It was dispassionately sound, but for Aelswith, who was Mercian by birth, and Aethelflaed, who was a leader of Mercia by marriage and battle reputation, it was unacceptable. Aethelflaed decided to ride out and raise the Mercian fyrd. The army Aethelflaed would raise, however, would not be enough. She still needed Edward's help.
Aelswith promised that Edward would be there to support Aelthelflaed's troops, but it was increasingly clear to her that even if Edward decided to march, it would likely be too late for her daughter. Aelswith persuaded Father Pyrlig to go behind Edward's back and ask for help from the Welsh king Hywel.
In this largely emotional episode, I'd give the MVP to Finan. Frequently a source of humour, this time, it almost felt like Finan carried Uhtred until he could stand again and move through his grief. It was lovely for the writers to include a reminder here that Uhtred and Finan survived slavery together. They were bound by unspeakable torment. There was no way Finan was quitting on his lord. And he did not.
▪︎ *Uhtred has another son, right? The baby Gisela died giving birth to.
▪︎ Wihtgar headed for Bebbanburg because, like Uhtred, he heard that Aelfric was weakened.
▪︎ My heart hurt when Uhtred almost in desperation ordered Finan and his men to lay down their swords, after Wihtgar threatened their lives.
▪︎ I really like Alexander Dreymon's physical acting (I don't know if this term makes sense but I'll try to explain). You can see the difference in the way his body moved back in the first season during fight scenes, and the way they moved now that Uhtred was older, with more battle wounds and presumably bodily limitations that come with age and a hard life. Kudos to the fight choreographers as well.
▪︎ When Aelswith pointed out that Alfred was in spirit king to all Saxons, Edward tersely replied that his father was not there. Both the writing of Edward and the performance of Timothy Innes achieve this careful balance of a young king who was smart, who wanted to keep control of his court, who wanted decisions to be made by him and him alone, though he listened, some of the time, to advise.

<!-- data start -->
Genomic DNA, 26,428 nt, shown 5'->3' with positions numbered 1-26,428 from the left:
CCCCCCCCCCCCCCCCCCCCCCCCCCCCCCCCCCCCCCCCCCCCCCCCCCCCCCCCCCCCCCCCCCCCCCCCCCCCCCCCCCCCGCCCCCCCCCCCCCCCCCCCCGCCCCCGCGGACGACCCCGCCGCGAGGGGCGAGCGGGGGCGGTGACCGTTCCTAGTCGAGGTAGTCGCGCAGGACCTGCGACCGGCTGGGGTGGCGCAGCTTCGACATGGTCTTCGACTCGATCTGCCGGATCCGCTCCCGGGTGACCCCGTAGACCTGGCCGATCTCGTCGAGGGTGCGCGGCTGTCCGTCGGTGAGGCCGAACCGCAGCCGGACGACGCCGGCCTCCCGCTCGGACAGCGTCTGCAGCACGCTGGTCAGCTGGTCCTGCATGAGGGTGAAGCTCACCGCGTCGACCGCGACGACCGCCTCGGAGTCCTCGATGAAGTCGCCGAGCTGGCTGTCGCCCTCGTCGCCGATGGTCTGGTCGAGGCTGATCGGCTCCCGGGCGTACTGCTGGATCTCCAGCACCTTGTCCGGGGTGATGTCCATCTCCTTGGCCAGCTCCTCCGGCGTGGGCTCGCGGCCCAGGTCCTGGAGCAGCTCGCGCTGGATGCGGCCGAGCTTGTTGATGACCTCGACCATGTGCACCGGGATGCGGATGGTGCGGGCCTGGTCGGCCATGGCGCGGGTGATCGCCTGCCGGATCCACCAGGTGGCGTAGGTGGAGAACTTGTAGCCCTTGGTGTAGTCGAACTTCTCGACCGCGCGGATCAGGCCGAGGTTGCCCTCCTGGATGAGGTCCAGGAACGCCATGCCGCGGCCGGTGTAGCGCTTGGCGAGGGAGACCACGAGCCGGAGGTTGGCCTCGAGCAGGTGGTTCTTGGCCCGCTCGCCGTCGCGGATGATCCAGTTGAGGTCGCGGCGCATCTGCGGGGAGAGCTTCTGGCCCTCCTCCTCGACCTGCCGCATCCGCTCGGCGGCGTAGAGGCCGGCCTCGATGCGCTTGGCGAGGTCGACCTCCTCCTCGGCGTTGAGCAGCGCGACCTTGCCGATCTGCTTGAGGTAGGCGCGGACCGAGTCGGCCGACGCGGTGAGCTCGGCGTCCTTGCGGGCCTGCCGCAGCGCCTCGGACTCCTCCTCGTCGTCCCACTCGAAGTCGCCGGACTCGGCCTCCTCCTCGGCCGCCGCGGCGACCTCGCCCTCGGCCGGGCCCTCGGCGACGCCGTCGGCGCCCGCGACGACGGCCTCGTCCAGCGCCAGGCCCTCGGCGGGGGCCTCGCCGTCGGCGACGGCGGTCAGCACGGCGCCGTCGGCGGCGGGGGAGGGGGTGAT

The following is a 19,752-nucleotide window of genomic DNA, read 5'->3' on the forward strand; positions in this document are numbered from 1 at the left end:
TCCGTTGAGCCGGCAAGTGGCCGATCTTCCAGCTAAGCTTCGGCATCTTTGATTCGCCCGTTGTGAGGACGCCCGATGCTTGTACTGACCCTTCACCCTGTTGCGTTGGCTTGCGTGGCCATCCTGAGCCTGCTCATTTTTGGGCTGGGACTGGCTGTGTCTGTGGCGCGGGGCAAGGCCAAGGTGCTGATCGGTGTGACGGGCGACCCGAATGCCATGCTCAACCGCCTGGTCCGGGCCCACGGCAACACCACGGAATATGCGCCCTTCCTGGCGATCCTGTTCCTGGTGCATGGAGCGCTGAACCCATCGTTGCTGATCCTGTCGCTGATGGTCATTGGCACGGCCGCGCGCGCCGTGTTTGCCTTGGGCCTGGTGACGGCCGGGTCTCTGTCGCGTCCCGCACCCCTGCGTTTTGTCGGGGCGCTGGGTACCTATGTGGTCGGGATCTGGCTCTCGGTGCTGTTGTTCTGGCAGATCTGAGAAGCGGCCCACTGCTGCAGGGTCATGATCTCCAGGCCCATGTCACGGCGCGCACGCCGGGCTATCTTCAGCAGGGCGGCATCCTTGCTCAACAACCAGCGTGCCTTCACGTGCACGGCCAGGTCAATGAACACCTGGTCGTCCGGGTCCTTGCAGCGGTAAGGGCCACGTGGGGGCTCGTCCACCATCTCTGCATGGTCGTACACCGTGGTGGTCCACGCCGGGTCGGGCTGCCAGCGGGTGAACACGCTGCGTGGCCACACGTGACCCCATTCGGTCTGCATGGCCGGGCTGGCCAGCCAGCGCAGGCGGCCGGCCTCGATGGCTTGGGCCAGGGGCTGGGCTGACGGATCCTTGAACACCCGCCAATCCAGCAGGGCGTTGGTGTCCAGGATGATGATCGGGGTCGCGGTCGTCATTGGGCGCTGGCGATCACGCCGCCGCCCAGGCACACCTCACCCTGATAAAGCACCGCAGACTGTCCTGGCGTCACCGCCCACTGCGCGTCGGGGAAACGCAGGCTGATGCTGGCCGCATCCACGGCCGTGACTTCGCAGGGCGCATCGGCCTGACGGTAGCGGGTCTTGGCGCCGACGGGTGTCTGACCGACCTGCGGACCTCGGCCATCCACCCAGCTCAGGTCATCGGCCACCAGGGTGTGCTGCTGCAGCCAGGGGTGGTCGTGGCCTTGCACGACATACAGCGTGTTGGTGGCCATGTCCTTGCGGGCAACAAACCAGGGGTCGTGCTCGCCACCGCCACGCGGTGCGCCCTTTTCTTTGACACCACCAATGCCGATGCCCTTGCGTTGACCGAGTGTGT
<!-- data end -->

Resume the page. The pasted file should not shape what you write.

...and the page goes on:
▪︎ Aethelflaed correctly pointed out that Mercians have died when they stood with Wessex in previous battles.
▪︎ With Aelthelflaed determined to fight Cnut, Aelswith suggested a valley where lesser numbers may prevail. It was a nice illustration of how Aelswith's touting of her experience was not all talk. Her political instincts may not always be on point, but Aelswith knew the terrain.
▪︎ Continuing his despicable ways, Aethelred told Eardwulf that he would consider lifting his decree that all generations of their family be born under disgrace if Eardwulf won the whole of East Anglia for him.
▪︎ Eadith despised Aethelred. This made her sacrifice of finally agreeing to sleep with Aethelred even more disturbing. She did it to improve his mood, so her brother could have a chance to tell the truth and not lose his head.
▪︎ Eardwulf killed Edward's messenger after he learnt that Haesten tricked him, and that Mercia was now under Cnut's control. Eadith witnessed this. It was Eadith who insisted that Eardwulf tell Aethelred the truth.
▪︎ Aethelhelm told Edward to allow Aethelred to fight Cnut on his own. Aethelred's 400 men would be no match for Cnut's army. With Aethelred dead, Edward could then fight Cnut's presumably depleted army, and prevail. Without Aethelred, Edward could annex Mercia to Wessex. Of course, this would mean sacrificing not just Aethelred but Aethelflaed as well.
▪︎ When Aethelflaed arrived in Mercia, she witnessed what was left of Cnut's atrocities. A spy of Cnut who remained in the city overheard Aethelflaed's plan to fight Cnut. He reported back to Cnut, who ordered him to take Aethelflaed.
▪︎ Uhtred joined Aethelflaed in Mercia with his men and Cnut's young sons.
▪︎ Aethelflaed's uneasy relationship with her brother Edward could very well be historically accurate.
Director: Sarah O'Gorman
Writer: Charlotte Wolf
Original Release Date: 26 April 2020